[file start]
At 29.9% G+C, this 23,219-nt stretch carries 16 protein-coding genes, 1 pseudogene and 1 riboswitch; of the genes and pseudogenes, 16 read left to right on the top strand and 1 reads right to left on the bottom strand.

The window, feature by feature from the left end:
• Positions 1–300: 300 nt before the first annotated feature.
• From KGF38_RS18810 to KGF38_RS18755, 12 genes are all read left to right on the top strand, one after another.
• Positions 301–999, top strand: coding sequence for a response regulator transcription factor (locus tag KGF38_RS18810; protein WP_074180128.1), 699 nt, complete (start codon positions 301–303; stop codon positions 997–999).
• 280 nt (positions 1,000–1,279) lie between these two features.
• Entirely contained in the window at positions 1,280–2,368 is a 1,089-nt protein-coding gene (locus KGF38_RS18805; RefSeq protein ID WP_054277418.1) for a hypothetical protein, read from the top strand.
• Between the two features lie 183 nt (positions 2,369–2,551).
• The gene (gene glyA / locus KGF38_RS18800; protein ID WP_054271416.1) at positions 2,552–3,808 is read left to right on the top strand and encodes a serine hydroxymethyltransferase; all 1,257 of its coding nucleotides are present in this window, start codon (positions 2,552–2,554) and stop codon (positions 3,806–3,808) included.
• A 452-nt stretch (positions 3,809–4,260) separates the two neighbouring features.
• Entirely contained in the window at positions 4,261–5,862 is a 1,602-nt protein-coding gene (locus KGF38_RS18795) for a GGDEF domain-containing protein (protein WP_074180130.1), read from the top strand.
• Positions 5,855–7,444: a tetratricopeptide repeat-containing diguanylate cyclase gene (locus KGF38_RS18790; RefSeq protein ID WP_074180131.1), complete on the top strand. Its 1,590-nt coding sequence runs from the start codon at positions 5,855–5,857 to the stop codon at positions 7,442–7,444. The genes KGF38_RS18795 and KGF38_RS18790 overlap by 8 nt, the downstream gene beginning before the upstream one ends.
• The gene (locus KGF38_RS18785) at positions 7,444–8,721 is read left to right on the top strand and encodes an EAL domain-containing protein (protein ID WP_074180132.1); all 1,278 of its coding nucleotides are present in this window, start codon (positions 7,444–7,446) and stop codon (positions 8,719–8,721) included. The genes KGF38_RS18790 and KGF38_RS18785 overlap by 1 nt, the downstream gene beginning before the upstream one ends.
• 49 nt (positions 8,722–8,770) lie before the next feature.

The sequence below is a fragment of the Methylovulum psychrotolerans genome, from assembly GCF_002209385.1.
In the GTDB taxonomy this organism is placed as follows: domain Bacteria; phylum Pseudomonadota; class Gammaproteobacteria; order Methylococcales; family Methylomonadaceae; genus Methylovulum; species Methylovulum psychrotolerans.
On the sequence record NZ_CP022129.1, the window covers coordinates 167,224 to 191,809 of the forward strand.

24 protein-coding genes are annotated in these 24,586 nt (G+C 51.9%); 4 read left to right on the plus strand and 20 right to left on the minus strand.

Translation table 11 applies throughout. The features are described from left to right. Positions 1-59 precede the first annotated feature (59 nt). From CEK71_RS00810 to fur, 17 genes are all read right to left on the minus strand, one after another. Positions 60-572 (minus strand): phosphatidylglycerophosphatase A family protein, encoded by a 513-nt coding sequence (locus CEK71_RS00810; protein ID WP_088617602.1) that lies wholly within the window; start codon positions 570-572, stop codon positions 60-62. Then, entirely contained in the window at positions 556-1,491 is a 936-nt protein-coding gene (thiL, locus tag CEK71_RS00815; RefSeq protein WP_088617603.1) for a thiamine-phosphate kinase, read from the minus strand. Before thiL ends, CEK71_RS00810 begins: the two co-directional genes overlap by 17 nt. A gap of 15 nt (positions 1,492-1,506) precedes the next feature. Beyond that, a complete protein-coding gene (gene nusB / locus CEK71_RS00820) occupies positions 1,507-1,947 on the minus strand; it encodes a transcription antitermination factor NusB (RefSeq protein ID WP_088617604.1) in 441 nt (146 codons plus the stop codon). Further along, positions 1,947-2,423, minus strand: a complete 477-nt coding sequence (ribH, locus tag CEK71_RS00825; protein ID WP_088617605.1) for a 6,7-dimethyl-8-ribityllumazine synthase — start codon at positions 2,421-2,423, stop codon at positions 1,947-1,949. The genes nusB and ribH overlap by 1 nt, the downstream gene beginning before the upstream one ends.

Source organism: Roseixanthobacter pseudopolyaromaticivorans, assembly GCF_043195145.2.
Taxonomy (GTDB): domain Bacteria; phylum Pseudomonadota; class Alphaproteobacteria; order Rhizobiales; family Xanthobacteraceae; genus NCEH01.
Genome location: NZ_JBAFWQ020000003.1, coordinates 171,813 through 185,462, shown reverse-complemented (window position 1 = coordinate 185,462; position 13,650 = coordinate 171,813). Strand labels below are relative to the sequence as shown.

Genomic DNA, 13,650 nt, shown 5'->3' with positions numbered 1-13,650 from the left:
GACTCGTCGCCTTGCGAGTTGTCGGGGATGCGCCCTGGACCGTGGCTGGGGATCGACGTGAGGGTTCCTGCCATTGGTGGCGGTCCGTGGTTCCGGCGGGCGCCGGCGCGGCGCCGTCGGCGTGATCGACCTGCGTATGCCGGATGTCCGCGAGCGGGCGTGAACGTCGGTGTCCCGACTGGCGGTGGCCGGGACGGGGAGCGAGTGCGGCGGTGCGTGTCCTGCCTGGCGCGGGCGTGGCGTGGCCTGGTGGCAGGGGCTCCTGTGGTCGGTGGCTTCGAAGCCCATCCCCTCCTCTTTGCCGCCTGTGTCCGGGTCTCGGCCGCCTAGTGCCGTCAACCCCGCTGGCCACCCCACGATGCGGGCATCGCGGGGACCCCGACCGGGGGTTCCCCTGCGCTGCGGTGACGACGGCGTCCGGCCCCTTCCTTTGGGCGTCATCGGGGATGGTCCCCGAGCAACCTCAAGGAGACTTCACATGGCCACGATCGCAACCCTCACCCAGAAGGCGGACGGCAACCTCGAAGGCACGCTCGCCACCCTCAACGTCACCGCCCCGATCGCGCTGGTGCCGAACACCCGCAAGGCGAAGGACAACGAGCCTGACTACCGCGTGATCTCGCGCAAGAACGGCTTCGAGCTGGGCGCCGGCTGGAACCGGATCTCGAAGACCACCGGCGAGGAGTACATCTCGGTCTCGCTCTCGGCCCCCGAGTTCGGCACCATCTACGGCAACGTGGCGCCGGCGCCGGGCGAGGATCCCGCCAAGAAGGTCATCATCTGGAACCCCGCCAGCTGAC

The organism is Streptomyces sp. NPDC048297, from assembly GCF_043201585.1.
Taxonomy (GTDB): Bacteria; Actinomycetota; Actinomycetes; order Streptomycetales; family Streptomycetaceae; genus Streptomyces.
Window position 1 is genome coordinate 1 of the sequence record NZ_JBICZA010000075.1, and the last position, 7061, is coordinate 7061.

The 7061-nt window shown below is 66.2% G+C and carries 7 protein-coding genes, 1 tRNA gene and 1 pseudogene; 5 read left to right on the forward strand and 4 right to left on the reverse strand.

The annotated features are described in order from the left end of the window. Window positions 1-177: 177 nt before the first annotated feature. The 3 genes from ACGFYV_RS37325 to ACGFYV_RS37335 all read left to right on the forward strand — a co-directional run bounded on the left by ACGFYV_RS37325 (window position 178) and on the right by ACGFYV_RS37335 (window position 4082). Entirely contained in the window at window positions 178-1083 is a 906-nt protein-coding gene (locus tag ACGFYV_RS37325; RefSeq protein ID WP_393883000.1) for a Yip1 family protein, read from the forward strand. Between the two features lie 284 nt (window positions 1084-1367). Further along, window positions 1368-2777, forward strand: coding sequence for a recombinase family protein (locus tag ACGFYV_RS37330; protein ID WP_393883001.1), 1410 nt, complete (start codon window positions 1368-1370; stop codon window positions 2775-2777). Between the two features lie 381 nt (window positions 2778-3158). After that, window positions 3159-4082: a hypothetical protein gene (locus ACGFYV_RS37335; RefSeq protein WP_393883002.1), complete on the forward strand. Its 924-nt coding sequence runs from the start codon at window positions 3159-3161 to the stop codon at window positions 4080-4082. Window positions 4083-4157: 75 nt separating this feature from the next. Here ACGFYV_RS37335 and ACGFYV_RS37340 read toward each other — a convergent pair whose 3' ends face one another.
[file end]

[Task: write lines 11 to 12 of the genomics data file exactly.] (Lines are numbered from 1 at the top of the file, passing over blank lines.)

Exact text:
• Entirely contained in the window at positions 4,261–5,862 is a 1,602-nt protein-coding gene (locus KGF38_RS18795) for a GGDEF domain-containing protein (protein WP_074180130.1), read from the top strand.
• Positions 5,855–7,444: a tetratricopeptide repeat-containing diguanylate cyclase gene (locus KGF38_RS18790; RefSeq protein ID WP_074180131.1), complete on the top strand. Its 1,590-nt coding sequence runs from the start codon at positions 5,855–5,857 to the stop codon at positions 7,442–7,444. The genes KGF38_RS18795 and KGF38_RS18790 overlap by 8 nt, the downstream gene beginning before the upstream one ends.